5. In a small bowl, stir together the arrowroot and the stock. Stir into
the simmering sauce. Cook over moderate heat, stirring constantly,
until thickened, about 2 minutes. Using your fingers or a small knife,
peel or halve the remaining 1 cup grapes. Add them to the sauce.
Serve the ham hot or at room temperature. Serve the sauce warm
or hot over the ham.


Baked Squash with Butter and Maple Syrup

Serves 8

4 pounds acorn or butternut squash,
halved lengthwise and seeded
Salt and fresh-ground black pepper
3 tablespoons butter
3 tablespoons pure maple syrup

1. Heat the oven to 400 degrees F. Put the squash, cut-side down, on a baking sheet. Bake until tender, about 40 minutes. Turn the squash over
and bake another 5 minutes to dry the flesh. Scoop the flesh into a bowl,
add 1 teaspoon salt and 1/4 teaspoon pepper, and mash with a potato
masher until fairly smooth. Season with more salt and pepper to taste.
2. In a small saucepan, combine the butter and maple syrup and heat
gently, stirring, until the butter is melted, about 2 minutes. Stir 3 table-
spoons of the syrup mixture into the squash. Serve with the rest of
the syrup drizzled over the top.
- Marion Cunningham


Brioche and Oyster Pudding

Field Salad with Mushrooms
and Walnuts


Pineapple Crumbcake

Makes one 10-inch cake

"Butter cake covered with pineapple and lots of crumb topping is
delicious either warm or at room temperature. You can also make
the cake with other fruits such as apricots, peaches, nectarines
or plums."

2 1/2 cups flour
1 teaspoon baking powder
1/2 pound unsalted butter,
at room temperature
1 1/4 cups sugar
1 large egg, at room temperature
3 large egg yolks, at room temperature
1 teaspoon vanilla extract
1 medium peeled and cored pineapple,
cut into quarters lengthwise, then
cut crosswise into 1/2-inch slices
1/4 teaspoon cinnamon

1. Heat the oven to 350 degrees F. Butter a 10-inch springform pan.
Cover the bottom with a round of parchment or waxed paper. In a
medium bowl, whisk 1 1/4 cups of the flour with the baking powder.
2. In a large bowl, using an electric mixer, cream 1/4 pound of the butter
and 3/4 cup of the sugar until fluffy, about 5 minutes. Add the whole egg
and beat until thoroughly combined. Beat in the egg yolks one at a time,
beating well after each one. Beat in the vanilla.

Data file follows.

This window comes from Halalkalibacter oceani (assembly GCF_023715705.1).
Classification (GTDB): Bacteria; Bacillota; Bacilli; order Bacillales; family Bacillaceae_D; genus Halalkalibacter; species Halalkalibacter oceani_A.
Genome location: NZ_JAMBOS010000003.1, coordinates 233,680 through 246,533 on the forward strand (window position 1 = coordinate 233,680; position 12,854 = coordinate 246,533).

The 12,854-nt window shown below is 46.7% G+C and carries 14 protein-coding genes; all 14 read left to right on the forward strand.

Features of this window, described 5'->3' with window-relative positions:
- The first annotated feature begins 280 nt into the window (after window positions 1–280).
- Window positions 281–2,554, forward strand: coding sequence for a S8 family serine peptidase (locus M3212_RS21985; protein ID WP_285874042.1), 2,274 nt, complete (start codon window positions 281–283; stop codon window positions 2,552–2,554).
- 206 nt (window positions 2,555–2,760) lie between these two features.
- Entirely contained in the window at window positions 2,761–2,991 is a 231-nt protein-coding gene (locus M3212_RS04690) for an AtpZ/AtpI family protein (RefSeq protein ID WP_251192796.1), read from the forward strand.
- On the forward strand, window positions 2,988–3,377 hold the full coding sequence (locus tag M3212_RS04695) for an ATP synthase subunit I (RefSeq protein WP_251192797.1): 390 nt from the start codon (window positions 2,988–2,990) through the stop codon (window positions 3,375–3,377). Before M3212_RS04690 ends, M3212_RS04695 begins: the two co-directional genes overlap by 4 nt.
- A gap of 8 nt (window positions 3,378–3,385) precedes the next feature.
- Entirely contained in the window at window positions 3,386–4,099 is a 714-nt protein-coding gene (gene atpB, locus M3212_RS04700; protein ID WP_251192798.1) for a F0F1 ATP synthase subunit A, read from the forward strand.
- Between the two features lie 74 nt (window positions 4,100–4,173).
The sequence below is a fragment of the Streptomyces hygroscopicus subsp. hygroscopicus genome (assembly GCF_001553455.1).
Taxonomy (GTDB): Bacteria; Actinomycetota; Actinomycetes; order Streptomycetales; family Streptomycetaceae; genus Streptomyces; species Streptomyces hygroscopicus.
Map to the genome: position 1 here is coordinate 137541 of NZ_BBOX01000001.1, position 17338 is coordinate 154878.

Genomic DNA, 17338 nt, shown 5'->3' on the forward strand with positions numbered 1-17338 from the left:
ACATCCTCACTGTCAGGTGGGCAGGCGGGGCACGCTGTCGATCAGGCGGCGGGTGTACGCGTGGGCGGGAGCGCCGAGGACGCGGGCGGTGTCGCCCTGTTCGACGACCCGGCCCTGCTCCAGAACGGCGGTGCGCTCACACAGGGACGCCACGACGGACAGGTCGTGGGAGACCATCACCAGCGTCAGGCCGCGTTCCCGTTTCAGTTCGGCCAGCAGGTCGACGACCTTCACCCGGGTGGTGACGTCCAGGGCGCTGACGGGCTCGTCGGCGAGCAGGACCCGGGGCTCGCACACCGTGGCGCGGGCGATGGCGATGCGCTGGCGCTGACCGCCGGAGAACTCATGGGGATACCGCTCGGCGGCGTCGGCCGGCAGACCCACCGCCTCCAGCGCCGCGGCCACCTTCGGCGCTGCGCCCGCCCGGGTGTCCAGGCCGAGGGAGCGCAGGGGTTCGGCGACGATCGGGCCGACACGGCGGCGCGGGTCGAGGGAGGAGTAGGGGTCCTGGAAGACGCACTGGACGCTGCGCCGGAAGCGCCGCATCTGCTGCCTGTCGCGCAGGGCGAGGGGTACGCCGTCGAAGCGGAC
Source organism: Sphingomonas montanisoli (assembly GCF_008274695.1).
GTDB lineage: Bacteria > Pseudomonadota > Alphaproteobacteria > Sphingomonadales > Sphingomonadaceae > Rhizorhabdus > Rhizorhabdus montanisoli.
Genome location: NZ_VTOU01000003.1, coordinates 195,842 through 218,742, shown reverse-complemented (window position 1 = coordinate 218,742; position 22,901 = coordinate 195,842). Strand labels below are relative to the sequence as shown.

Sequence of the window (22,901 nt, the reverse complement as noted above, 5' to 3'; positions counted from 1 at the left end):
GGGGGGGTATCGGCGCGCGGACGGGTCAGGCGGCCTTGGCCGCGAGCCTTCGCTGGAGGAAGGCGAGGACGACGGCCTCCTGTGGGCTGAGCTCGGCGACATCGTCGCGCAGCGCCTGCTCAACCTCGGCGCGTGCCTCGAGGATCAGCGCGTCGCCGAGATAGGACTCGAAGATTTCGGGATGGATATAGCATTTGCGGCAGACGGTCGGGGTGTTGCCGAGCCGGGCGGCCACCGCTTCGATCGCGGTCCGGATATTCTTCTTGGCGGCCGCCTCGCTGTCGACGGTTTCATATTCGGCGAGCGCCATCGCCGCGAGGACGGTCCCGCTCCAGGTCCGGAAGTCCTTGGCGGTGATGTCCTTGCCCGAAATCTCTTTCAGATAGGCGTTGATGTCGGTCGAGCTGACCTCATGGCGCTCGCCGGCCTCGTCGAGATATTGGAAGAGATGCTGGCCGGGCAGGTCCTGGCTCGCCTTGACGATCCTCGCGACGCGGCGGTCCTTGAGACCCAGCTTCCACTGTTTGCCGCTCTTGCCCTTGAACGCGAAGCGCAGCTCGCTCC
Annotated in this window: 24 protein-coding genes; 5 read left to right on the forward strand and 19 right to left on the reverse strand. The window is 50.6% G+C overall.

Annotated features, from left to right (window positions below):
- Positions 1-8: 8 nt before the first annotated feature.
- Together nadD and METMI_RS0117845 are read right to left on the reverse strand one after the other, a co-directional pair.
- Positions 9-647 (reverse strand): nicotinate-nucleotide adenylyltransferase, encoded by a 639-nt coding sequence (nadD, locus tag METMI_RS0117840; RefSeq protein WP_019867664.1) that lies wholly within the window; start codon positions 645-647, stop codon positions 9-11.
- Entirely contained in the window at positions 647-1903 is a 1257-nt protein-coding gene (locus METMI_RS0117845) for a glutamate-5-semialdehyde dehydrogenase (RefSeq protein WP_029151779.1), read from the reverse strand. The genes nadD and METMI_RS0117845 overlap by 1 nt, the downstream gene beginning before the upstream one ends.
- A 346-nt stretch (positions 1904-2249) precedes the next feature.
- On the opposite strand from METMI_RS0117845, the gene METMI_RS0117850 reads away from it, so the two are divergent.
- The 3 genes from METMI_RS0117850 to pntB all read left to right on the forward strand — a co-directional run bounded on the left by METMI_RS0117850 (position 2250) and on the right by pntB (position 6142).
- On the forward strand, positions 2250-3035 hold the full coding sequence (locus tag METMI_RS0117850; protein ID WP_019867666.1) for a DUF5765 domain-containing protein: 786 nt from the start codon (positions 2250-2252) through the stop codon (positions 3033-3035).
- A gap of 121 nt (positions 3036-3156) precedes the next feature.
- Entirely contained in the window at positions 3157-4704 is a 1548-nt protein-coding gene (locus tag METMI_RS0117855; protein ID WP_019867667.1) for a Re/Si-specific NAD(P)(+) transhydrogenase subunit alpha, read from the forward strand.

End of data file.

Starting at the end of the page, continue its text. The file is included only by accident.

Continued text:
3. Gently fold the flour mixture into the butter mixture until well com-
bined. Scrape the batter into the prepared pan and spread in an even
layer. Arrange the pineapple slices on the batter in concentric circles,
overlapping slightly, leaving a 1-inch margin around the edge. (Don’t
worry if the pineapple mounds slightly in the center; the top will even
out as the cake bakes.)
4. In a small pot, melt the remaining 1/4 pound butter. Let cool slightly.
In a medium bowl, combine the remaining 1 1/4 cups flour and 1/2 cup
sugar and the cinnamon. Add the melted butter and rub into the flour
mixture until it forms pea-size crumbs. Sprinkle the crumbs evenly
over the pineapple.
5. Bake the cake in the middle of the oven until a toothpick stuck in the center comes out clean, about 55 minutes. Let cool in the pan for 15
minutes. Turn the cake out onto a plate and peel off the paper. Invert
the cake onto a rack to cool at least slightly before serving.

- Nick Malgieri


Orange Vanilla Coffee

Serves 4

"The choice of orange liqueur used in this recipe will have a distinct
effect on the flavor of the drink. Grand Marnier, for instance, gives
a strong, rich taste, while Cointreau provides a pleasantly
flowery nuance."

3 cups fresh-brewed coffee
1/4 cup heavy cream
4 teaspoons sugar
1/4 teaspoon vanilla extract
2 tablespoons plus 2 teaspoons orange liqueur,
such as Grand Marnier or Cointreau
Grated orange zest, for garnish

1. In a medium saucepan, combine the coffee, cream, sugar, and
vanilla. Heat until simmering.
2. Meanwhile, pour 2 teaspoons of the orange liqueur into each of
four large mugs. Pour the hot coffee mixture over the liqueur.
Sprinkle with orange zest.


  • Instead of adding the cream to the coffee, increase the cream to 1/2
    cup and whip it with 1 tablespoon sugar until it holds soft peaks. Top the hot coffee with dollops of the whipped cream and sprinkle with
    the orange zest.

  • For added sparkle, turn the orange zest into orange sugar. Before making the coffee, mix the orange zest with an equal quantity of
    sugar. Spread the mixture out on a plate and let dry for at least
    20 minutes. You can keep the orange sugar for a week or two.

Punch Collection

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(Nigella Lawson)